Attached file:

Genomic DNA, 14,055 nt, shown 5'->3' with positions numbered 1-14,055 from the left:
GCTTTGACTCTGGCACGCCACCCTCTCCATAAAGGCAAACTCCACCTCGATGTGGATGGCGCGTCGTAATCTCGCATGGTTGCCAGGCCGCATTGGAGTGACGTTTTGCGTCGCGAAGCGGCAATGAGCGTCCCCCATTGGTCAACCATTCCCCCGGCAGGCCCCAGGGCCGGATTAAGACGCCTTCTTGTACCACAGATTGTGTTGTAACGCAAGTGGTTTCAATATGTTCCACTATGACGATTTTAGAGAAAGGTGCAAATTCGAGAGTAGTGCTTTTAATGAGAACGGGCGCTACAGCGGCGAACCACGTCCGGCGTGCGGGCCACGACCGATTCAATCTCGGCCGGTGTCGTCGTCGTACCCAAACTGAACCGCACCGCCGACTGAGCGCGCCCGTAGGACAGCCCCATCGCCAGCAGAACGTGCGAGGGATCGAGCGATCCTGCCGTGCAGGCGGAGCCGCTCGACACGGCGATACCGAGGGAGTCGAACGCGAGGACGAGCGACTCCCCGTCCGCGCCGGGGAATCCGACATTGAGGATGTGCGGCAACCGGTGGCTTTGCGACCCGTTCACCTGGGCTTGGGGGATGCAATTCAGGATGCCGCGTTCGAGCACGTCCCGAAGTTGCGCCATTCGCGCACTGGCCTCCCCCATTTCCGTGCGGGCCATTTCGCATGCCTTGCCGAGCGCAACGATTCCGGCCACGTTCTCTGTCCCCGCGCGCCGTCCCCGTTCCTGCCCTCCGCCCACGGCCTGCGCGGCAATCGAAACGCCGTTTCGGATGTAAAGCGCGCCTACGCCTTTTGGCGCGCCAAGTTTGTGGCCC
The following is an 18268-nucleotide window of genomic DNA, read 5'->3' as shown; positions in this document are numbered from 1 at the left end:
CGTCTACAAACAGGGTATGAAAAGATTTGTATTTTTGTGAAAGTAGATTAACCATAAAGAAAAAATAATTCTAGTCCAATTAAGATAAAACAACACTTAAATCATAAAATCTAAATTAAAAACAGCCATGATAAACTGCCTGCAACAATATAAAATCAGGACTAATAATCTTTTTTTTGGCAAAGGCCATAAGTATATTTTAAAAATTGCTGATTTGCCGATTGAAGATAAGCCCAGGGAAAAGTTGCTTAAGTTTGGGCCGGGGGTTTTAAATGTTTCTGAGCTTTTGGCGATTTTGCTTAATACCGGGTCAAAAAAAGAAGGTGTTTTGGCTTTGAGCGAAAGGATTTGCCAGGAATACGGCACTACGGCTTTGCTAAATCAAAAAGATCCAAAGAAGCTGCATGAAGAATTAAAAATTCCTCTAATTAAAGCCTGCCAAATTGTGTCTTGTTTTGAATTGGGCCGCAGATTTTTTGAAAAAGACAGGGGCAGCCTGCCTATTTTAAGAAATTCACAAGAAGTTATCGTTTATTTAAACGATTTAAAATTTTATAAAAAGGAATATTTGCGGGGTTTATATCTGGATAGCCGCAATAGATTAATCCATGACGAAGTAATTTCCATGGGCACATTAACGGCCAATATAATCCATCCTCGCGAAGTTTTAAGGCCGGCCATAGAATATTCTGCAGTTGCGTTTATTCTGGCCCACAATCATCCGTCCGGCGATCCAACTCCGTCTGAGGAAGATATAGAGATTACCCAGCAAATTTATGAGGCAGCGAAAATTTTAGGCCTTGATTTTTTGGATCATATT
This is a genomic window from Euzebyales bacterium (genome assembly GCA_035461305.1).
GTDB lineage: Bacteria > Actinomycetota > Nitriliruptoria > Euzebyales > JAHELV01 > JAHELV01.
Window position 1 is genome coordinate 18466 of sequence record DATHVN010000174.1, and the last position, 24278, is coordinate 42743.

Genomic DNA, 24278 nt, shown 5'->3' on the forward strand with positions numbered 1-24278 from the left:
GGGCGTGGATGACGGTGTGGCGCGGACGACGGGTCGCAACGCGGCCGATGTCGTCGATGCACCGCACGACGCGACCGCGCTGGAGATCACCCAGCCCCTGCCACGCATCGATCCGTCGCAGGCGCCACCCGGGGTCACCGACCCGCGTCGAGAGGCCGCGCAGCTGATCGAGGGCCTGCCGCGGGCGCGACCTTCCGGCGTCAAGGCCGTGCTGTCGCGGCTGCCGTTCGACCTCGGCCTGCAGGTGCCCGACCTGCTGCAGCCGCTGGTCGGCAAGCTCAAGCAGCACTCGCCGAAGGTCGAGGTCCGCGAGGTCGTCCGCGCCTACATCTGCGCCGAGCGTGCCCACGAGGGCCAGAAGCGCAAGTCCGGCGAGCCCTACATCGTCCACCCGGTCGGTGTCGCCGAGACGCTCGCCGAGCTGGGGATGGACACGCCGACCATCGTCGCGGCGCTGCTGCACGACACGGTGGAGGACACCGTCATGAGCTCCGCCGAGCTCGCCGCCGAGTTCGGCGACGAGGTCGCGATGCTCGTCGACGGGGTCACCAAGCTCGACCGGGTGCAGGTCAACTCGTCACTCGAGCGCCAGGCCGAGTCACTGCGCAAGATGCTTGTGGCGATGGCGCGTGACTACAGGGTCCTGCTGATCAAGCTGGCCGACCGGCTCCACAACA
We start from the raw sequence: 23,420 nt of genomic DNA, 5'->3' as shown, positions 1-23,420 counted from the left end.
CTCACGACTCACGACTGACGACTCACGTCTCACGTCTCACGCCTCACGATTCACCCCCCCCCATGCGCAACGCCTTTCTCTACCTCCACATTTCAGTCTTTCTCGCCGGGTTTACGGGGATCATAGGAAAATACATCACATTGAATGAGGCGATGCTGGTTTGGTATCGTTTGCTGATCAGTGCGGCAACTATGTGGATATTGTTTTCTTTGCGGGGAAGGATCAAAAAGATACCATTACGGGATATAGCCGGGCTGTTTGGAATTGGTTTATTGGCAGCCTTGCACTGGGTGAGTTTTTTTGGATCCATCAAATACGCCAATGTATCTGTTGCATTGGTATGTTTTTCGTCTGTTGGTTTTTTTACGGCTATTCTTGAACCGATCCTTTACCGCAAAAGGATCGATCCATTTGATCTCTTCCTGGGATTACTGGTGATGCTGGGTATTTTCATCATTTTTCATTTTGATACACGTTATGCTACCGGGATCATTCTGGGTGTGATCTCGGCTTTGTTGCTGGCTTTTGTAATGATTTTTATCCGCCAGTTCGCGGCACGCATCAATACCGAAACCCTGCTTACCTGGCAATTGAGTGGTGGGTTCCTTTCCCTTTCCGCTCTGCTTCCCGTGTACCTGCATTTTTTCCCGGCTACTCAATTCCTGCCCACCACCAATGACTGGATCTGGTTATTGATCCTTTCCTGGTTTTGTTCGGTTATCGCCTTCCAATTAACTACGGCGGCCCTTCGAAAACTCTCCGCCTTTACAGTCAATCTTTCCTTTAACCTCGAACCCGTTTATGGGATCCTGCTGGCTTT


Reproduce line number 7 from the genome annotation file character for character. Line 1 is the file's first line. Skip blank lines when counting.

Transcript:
Window position 1 is genome coordinate 18466 of sequence record DATHVN010000174.1, and the last position, 24278, is coordinate 42743.